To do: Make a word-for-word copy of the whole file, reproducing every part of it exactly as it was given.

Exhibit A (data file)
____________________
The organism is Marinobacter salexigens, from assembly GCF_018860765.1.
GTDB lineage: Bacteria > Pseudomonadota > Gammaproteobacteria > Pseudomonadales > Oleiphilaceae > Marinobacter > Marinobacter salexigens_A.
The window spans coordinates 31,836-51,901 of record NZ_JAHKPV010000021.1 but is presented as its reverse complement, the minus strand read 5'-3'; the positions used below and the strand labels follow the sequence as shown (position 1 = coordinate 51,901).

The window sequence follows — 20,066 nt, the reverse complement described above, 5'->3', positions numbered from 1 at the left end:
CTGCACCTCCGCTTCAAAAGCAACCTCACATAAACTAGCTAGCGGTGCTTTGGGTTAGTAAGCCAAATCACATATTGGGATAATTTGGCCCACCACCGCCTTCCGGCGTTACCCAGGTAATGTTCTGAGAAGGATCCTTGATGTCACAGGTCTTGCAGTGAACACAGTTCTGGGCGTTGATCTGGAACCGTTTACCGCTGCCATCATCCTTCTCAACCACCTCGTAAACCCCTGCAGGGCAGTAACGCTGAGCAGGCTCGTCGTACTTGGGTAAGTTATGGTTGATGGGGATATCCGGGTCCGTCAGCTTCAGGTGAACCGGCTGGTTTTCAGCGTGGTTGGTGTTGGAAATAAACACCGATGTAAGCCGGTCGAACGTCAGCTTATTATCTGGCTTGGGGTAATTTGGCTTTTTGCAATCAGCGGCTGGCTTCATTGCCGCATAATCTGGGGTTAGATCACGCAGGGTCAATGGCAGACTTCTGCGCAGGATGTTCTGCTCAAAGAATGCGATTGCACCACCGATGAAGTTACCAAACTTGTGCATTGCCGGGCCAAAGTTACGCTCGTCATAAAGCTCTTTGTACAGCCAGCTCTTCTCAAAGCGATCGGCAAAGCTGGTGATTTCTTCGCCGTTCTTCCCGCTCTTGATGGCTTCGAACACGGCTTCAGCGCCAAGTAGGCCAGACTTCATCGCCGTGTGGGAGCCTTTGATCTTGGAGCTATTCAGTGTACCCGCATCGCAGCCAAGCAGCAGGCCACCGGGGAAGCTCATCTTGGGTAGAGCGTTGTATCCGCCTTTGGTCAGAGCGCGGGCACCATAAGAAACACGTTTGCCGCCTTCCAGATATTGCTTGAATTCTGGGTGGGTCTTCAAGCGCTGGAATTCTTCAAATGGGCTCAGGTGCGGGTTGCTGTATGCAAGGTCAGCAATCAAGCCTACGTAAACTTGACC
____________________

The organism is Marinobacter salexigens, from assembly GCF_018860765.1.
GTDB lineage: Bacteria > Pseudomonadota > Gammaproteobacteria > Pseudomonadales > Oleiphilaceae > Marinobacter > Marinobacter salexigens_A.
The window spans coordinates 31,836-51,901 of record NZ_JAHKPV010000021.1 but is presented as its reverse complement, the minus strand read 5'-3'; the positions used below and the strand labels follow the sequence as shown (position 1 = coordinate 51,901).

The window sequence follows — 20,066 nt, the reverse complement described above, 5'->3', positions numbered from 1 at the left end:
CTGCACCTCCGCTTCAAAAGCAACCTCACATAAACTAGCTAGCGGTGCTTTGGGTTAGTAAGCCAAATCACATATTGGGATAATTTGGCCCACCACCGCCTTCCGGCGTTACCCAGGTAATGTTCTGAGAAGGATCCTTGATGTCACAGGTCTTGCAGTGAACACAGTTCTGGGCGTTGATCTGGAACCGTTTACCGCTGCCATCATCCTTCTCAACCACCTCGTAAACCCCTGCAGGGCAGTAACGCTGAGCAGGCTCGTCGTACTTGGGTAAGTTATGGTTGATGGGGATATCCGGGTCCGTCAGCTTCAGGTGAACCGGCTGGTTTTCAGCGTGGTTGGTGTTGGAAATAAACACCGATGTAAGCCGGTCGAACGTCAGCTTATTATCTGGCTTGGGGTAATTTGGCTTTTTGCAATCAGCGGCTGGCTTCATTGCCGCATAATCTGGGGTTAGATCACGCAGGGTCAATGGCAGACTTCTGCGCAGGATGTTCTGCTCAAAGAATGCGATTGCACCACCGATGAAGTTACCAAACTTGTGCATTGCCGGGCCAAAGTTACGCTCGTCATAAAGCTCTTTGTACAGCCAGCTCTTCTCAAAGCGATCGGCAAAGCTGGTGATTTCTTCGCCGTTCTTCCCGCTCTTGATGGCTTCGAACACGGCTTCAGCGCCAAGTAGGCCAGACTTCATCGCCGTGTGGGAGCCTTTGATCTTGGAGCTATTCAGTGTACCCGCATCGCAGCCAAGCAGCAGGCCACCGGGGAAGCTCATCTTGGGTAGAGCGTTGTATCCGCCTTTGGTCAGAGCGCGGGCACCATAAGAAACACGTTTGCCGCCTTCCAGATATTGCTTGAATTCTGGGTGGGTCTTCAAGCGCTGGAATTCTTCAAATGGGCTCAGGTGCGGGTTGCTGTATGCAAGGTCAGCAATCAAGCCTACGTAAACTTGACC